“If we get within a hundredth of them in the last 300 feet of them, we know we’re doing something right,” said Hines.
They have closed the gap at least that much, so now it’s up to the team to make up ground in other areas of the run. That didn’t exactly come to fruition during the second qualifying session on Friday night, where Hines was outpaced in nearly every increment. The second-place finisher from 2017 looked much better in the final session on Saturday, when his 60-foot time clocked in at 1.058 – well below his season average of 1.077. If he rides like that on Sunday, he’s got a chance to secure his first win of the season.
Joey Gladstone made an incredible run to start the season at the Amalie Motor Oil NHRA Gatornationals in Gainesville, but his season since then has left something to be desired. He qualified third at the Gators but lost in the first round, a trend that has continued through every race following the season-opener for the two-wheel class.
“We’re learning what the bike wants and what it doesn’t want,” said Gladstone. “The motor is fresh and it’s still breaking in. We were close on the tune up on the first lap. The front half was spot on, and we kinda fell off on the back half.”
The front half of the run was paced by one of the best 60-foot times of the entire season. His 1.046 put him a little off the incredible pace set by Jerry Savoie, who ran a 1.035 in Gainesville. Gladstone ran into issues throughout the rest of qualifying but ended up in the No. 10 position.
“(The third pass) we tried something different and it went the wrong way,” said Gladstone. “Now on the second pass, we had a ground wire break and that causes the bike to shut off. On these transmissions you can’t just decal like that and it ended up breaking the transmission. So, we put in a new transmission and it’s just as good.”
Nobody gets to the 60-foot block as well as Gladstone, who averages 1.059 seconds to the marker. That’s better than Savoie, who averages 1.062, and Scotty Pollacheck (1.071). That’s great news for the rider, because he doesn’t fare so well at the other incrementals.
“If you look at the charts, in at least two of the qualifying runs from every race I’m at least top two,” said Gladstone. “We know the bike 60 foots and we know the clutch setup is right. Greg Underdahl is very good at tuning the clutch and his son (Jim) is incredible at making timing graphs, so we know we can 60 foot the hell out of the bike. So, after that it’s just keeping up with the V-Twins.”
“That’s why I try to do the best I can on the tree. We just haven’t had good luck this year. We’ve been blowing up motors to just stupid stuff. I ran Angie last weekend and I ran 30 to her 95 and she ran around me. The key is we need to qualify better and we need to get into the top six. Once you get into the middle of the pack there anyone can pick up at any time.”
Kelly Clontz qualified for the second race of her career with a 6.969-second pass in the fourth and final qualifying session. The Pro Stock Motorcycle rookie nestled into the No. 16 qualifying position just ahead of fellow rookie Ryan Oehler (6.996), Karen Stoffer (7.017), and Ron Tornow (7.027).
Her gain came at the expense of Angelle Sampey, who failed to qualify for just the third time in her career and the second week in a row. This is just the second DNQ for Sampey that did not involve an injury that prevented the future Hall of Fame racer from competing and continues a string of bad luck.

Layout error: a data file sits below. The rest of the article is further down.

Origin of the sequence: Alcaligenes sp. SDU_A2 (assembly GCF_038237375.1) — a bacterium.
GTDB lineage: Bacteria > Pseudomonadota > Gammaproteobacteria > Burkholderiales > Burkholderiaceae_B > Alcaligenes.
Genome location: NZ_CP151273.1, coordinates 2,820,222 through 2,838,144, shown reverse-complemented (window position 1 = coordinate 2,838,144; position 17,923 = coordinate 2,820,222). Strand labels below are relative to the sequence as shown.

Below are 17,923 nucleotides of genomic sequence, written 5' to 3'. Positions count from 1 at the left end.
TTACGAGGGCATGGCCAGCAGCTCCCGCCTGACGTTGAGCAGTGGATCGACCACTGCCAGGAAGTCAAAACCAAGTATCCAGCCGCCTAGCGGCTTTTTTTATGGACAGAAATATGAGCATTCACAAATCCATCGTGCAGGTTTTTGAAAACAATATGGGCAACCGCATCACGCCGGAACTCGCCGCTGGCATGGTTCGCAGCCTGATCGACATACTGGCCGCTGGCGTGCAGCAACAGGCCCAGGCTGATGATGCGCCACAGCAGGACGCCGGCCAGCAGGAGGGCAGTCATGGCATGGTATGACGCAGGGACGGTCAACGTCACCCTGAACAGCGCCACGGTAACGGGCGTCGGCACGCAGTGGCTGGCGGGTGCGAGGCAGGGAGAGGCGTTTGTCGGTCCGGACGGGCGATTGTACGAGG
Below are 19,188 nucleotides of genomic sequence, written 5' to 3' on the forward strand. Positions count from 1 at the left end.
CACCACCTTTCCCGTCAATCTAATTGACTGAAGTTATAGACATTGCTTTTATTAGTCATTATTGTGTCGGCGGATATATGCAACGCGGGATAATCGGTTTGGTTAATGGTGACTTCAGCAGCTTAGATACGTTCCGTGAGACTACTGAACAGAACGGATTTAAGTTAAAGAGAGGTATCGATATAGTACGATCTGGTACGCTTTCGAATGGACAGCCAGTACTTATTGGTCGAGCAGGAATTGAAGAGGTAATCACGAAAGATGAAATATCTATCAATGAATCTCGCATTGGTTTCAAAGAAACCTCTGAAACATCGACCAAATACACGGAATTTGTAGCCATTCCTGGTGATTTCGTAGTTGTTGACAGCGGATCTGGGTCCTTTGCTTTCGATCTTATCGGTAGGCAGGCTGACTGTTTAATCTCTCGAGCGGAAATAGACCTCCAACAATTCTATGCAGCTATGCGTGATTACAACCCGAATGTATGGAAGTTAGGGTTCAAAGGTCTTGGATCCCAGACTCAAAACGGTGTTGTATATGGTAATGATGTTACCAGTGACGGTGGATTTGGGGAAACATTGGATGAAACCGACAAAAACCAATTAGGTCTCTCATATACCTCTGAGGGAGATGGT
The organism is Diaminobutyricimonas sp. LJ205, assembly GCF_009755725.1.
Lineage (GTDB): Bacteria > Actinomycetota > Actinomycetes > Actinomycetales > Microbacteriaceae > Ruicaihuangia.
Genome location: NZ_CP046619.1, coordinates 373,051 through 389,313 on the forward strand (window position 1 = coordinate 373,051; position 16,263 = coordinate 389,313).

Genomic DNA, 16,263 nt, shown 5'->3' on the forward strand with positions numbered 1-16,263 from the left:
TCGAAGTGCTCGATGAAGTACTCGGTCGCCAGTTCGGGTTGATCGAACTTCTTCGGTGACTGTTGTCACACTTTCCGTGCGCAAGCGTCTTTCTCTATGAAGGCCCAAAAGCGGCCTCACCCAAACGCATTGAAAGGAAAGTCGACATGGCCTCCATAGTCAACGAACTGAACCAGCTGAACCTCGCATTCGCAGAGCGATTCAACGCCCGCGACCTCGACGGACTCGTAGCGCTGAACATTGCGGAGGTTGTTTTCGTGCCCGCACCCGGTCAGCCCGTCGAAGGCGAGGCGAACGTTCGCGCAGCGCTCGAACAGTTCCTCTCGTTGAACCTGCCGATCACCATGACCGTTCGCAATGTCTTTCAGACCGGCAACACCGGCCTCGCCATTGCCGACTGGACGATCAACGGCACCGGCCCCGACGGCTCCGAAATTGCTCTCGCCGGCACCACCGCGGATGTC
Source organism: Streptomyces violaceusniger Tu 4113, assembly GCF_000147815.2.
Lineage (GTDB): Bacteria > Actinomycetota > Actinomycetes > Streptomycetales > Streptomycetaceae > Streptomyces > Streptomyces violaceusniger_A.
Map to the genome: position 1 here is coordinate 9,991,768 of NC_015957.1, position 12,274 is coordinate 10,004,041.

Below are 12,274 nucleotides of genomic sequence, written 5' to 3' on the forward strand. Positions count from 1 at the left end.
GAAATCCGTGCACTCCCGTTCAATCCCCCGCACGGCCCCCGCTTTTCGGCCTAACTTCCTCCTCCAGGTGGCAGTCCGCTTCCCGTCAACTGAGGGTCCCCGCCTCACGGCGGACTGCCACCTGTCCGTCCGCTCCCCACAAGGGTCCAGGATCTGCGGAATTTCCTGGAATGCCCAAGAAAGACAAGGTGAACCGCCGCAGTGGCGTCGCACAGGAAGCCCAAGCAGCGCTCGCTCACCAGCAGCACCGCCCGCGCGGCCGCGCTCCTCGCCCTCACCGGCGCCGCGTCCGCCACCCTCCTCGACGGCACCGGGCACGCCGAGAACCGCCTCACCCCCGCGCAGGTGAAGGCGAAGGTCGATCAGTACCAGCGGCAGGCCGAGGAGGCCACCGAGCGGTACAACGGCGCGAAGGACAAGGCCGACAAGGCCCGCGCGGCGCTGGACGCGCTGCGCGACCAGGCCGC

“I didn’t want to post another DNQ so soon,” Sampey said. “But, the silver lining is Ken [Johnson], Derrell [Mullis], and I now can go testing before Norwalk together and get this bike all sorted out and on the right path.”
A tough break for Sampey provides an opportunity for Clontz to take on a tough customer in Hector Arana Jr., who surged to the top of the field on his Lucas Oil TV EBR. Arana ran a 6.795 in the second qualifying session and owns lane choice over the rookie, who is looking for her first career round win. Clontz plans to run the whole schedule and will chase the Auto Club Road to the Future Award, which honors the top rookie each season.
Raceday started with special edition of NHRA Today on FS1, with fans invited to be front and center during the filming.
Clay Millican, Top Fuel winner at the last two events, was among the guests on the show, which was hosted by Amanda Busick and Brian Lohnes.
The SealMaster Track Walk allowed fans to take a stroll down the smooth, all-concrete racing surface at Virginia Motorsports Park.
Track owner Tommy Franklin and his family were greeted warmly to the stage during the pre-race ceremony.
Two of Top Fuel’s all-time greats, Joe Amato and Tony Schumacher, chatted backstage before the event. Amato is on hand as part of the NHRA Legends Tour promoting next year's 50th anniversary Gatornationals.
Greg Anderson, who qualified No. 1 for the 99th time in his career is one pole position away from becoming just the fourth driver (behind John Force, Warren Johnson, and Bob Glidden) to record 100 career No. 1 starts.
For the sixth time this season Courtney Force walked onto the stage as the No. 1 qualifier in Funny Car and, as per usual, shared the moment on social media with a team selfie
Clay Millican could only shrug his shoulder after red-lighting in the first round of Top Fuel after eight straight round wins.
Jim Campbell was elated to get his first round win of the season in Jim Dunn's Funny Car.
A rainshower in the middle of the first round of Pro Mod halted racing action for about an hour.
Courtney Force received a congratulatory kiss from her father, John, whom she beat in a tightly-contested final round.
Event champions, from left, Steve Torrence, Courtney Force, Tnner Gray, and L.E. Tonglet,
Here are the ladders and first round pairings for today's action: